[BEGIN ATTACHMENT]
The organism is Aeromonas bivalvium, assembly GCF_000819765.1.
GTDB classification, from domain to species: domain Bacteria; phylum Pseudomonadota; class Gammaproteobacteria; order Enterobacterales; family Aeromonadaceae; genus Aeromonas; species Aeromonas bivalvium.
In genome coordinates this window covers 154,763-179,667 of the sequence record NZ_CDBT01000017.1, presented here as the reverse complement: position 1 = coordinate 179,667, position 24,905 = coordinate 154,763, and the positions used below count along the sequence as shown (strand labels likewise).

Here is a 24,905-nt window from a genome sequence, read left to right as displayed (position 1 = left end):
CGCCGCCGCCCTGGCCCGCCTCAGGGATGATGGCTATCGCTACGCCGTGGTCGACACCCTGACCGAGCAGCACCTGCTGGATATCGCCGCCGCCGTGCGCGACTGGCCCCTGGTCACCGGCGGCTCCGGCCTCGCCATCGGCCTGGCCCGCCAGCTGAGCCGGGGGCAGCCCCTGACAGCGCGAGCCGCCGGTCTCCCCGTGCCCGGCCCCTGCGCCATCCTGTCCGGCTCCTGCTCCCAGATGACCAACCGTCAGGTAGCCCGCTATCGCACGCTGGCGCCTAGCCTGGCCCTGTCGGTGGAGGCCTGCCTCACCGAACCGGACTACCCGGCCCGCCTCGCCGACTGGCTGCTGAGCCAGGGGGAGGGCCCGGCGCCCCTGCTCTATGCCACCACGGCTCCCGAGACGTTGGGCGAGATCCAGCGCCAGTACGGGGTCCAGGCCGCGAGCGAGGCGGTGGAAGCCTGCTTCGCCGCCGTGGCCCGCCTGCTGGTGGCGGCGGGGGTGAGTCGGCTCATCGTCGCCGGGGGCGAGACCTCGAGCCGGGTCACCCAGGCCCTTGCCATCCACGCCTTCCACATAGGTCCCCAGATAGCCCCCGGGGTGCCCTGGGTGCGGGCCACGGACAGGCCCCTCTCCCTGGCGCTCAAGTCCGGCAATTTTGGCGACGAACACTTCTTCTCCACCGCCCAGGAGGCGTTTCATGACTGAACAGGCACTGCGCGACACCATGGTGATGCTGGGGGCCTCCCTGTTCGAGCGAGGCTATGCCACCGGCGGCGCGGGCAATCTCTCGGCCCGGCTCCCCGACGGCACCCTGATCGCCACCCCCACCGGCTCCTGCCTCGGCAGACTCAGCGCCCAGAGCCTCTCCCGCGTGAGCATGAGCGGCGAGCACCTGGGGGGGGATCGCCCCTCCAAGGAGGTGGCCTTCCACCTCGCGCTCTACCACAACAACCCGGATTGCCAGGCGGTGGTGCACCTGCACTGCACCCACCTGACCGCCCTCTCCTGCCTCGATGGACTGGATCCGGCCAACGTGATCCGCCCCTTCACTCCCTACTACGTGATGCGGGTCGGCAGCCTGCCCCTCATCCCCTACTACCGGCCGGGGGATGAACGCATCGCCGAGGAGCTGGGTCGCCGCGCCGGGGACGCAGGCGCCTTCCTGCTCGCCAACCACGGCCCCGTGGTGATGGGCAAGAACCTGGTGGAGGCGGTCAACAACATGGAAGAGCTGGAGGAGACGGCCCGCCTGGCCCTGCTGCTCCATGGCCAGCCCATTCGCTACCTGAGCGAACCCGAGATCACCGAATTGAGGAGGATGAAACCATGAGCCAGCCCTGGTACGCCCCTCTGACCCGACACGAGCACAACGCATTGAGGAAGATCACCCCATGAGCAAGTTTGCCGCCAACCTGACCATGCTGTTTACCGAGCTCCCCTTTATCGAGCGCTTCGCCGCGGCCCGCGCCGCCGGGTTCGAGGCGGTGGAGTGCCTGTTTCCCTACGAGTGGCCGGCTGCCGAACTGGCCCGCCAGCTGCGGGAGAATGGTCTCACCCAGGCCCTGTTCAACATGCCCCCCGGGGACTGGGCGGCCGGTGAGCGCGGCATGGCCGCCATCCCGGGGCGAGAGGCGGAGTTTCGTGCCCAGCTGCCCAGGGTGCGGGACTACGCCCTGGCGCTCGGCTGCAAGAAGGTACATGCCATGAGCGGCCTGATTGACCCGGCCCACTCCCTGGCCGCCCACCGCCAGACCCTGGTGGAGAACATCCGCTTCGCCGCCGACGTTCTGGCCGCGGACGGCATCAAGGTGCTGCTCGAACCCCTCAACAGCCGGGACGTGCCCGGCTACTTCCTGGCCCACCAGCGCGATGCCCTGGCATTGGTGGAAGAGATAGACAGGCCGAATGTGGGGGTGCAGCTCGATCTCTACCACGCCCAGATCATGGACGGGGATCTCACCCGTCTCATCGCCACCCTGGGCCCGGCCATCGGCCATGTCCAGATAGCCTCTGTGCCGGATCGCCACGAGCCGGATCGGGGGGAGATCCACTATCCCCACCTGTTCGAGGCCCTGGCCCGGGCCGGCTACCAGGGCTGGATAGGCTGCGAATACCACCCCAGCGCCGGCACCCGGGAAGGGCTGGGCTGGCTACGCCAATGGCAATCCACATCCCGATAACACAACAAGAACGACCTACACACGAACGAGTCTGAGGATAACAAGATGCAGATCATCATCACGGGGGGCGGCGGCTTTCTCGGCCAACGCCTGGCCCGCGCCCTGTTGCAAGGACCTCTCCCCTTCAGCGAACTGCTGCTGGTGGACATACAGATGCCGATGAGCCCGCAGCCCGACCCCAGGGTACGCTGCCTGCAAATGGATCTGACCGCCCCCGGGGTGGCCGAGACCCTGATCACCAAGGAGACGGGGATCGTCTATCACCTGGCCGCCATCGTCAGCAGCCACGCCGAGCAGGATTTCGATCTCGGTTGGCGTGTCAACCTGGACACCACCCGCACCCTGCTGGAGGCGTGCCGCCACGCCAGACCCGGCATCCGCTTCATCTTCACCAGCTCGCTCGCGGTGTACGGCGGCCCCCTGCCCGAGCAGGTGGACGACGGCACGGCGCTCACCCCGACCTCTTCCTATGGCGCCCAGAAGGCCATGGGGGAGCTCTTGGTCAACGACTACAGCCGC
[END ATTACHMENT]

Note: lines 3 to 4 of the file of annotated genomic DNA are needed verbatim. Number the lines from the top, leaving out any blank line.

In genome coordinates this window covers 154,763-179,667 of the sequence record NZ_CDBT01000017.1, presented here as the reverse complement: position 1 = coordinate 179,667, position 24,905 = coordinate 154,763, and the positions used below count along the sequence as shown (strand labels likewise).

Here is a 24,905-nt window from a genome sequence, read left to right as displayed (position 1 = left end):